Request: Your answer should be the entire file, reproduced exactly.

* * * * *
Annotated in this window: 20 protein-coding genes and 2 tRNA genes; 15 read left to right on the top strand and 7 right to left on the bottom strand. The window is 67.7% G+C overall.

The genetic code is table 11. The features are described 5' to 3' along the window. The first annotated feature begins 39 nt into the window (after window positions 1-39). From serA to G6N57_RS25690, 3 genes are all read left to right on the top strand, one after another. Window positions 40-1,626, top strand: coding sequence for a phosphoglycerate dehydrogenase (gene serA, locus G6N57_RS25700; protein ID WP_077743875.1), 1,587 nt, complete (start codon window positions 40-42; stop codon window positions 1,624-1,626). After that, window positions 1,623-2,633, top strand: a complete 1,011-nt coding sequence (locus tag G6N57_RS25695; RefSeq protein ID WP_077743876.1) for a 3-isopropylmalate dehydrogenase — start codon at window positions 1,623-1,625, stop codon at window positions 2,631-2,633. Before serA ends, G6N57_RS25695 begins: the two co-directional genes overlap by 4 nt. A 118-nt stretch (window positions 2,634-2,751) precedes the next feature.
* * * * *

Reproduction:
Annotated in this window: 20 protein-coding genes and 2 tRNA genes; 15 read left to right on the top strand and 7 right to left on the bottom strand. The window is 67.7% G+C overall.

The genetic code is table 11. The features are described 5' to 3' along the window. The first annotated feature begins 39 nt into the window (after window positions 1-39). From serA to G6N57_RS25690, 3 genes are all read left to right on the top strand, one after another. Window positions 40-1,626, top strand: coding sequence for a phosphoglycerate dehydrogenase (gene serA, locus G6N57_RS25700; protein ID WP_077743875.1), 1,587 nt, complete (start codon window positions 40-42; stop codon window positions 1,624-1,626). After that, window positions 1,623-2,633, top strand: a complete 1,011-nt coding sequence (locus tag G6N57_RS25695; RefSeq protein ID WP_077743876.1) for a 3-isopropylmalate dehydrogenase — start codon at window positions 1,623-1,625, stop codon at window positions 2,631-2,633. Before serA ends, G6N57_RS25695 begins: the two co-directional genes overlap by 4 nt. A 118-nt stretch (window positions 2,634-2,751) precedes the next feature.